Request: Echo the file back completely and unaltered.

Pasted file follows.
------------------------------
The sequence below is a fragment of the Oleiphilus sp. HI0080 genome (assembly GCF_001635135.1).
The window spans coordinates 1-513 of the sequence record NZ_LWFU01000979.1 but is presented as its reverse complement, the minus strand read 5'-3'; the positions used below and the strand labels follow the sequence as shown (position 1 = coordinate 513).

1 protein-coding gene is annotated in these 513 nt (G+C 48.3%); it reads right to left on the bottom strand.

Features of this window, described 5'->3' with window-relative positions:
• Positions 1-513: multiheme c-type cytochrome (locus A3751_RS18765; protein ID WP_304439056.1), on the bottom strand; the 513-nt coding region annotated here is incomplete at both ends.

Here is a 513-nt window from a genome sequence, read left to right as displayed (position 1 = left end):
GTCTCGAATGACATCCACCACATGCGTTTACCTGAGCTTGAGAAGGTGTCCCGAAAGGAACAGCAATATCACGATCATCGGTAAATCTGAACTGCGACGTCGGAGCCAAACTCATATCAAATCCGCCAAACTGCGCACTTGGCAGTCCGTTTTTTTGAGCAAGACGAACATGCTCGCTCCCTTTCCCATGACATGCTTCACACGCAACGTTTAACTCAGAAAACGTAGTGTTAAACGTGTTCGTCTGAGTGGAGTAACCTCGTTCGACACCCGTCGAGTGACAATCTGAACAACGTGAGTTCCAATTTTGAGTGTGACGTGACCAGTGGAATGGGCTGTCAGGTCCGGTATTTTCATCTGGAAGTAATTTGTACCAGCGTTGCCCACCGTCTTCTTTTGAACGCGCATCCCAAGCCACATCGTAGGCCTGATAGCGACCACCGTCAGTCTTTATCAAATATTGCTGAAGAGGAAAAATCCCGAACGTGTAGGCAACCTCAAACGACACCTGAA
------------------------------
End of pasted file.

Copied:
The sequence below is a fragment of the Oleiphilus sp. HI0080 genome (assembly GCF_001635135.1).
The window spans coordinates 1-513 of the sequence record NZ_LWFU01000979.1 but is presented as its reverse complement, the minus strand read 5'-3'; the positions used below and the strand labels follow the sequence as shown (position 1 = coordinate 513).

1 protein-coding gene is annotated in these 513 nt (G+C 48.3%); it reads right to left on the bottom strand.

Features of this window, described 5'->3' with window-relative positions:
• Positions 1-513: multiheme c-type cytochrome (locus A3751_RS18765; protein ID WP_304439056.1), on the bottom strand; the 513-nt coding region annotated here is incomplete at both ends.

Here is a 513-nt window from a genome sequence, read left to right as displayed (position 1 = left end):
GTCTCGAATGACATCCACCACATGCGTTTACCTGAGCTTGAGAAGGTGTCCCGAAAGGAACAGCAATATCACGATCATCGGTAAATCTGAACTGCGACGTCGGAGCCAAACTCATATCAAATCCGCCAAACTGCGCACTTGGCAGTCCGTTTTTTTGAGCAAGACGAACATGCTCGCTCCCTTTCCCATGACATGCTTCACACGCAACGTTTAACTCAGAAAACGTAGTGTTAAACGTGTTCGTCTGAGTGGAGTAACCTCGTTCGACACCCGTCGAGTGACAATCTGAACAACGTGAGTTCCAATTTTGAGTGTGACGTGACCAGTGGAATGGGCTGTCAGGTCCGGTATTTTCATCTGGAAGTAATTTGTACCAGCGTTGCCCACCGTCTTCTTTTGAACGCGCATCCCAAGCCACATCGTAGGCCTGATAGCGACCACCGTCAGTCTTTATCAAATATTGCTGAAGAGGAAAAATCCCGAACGTGTAGGCAACCTCAAACGACACCTGAA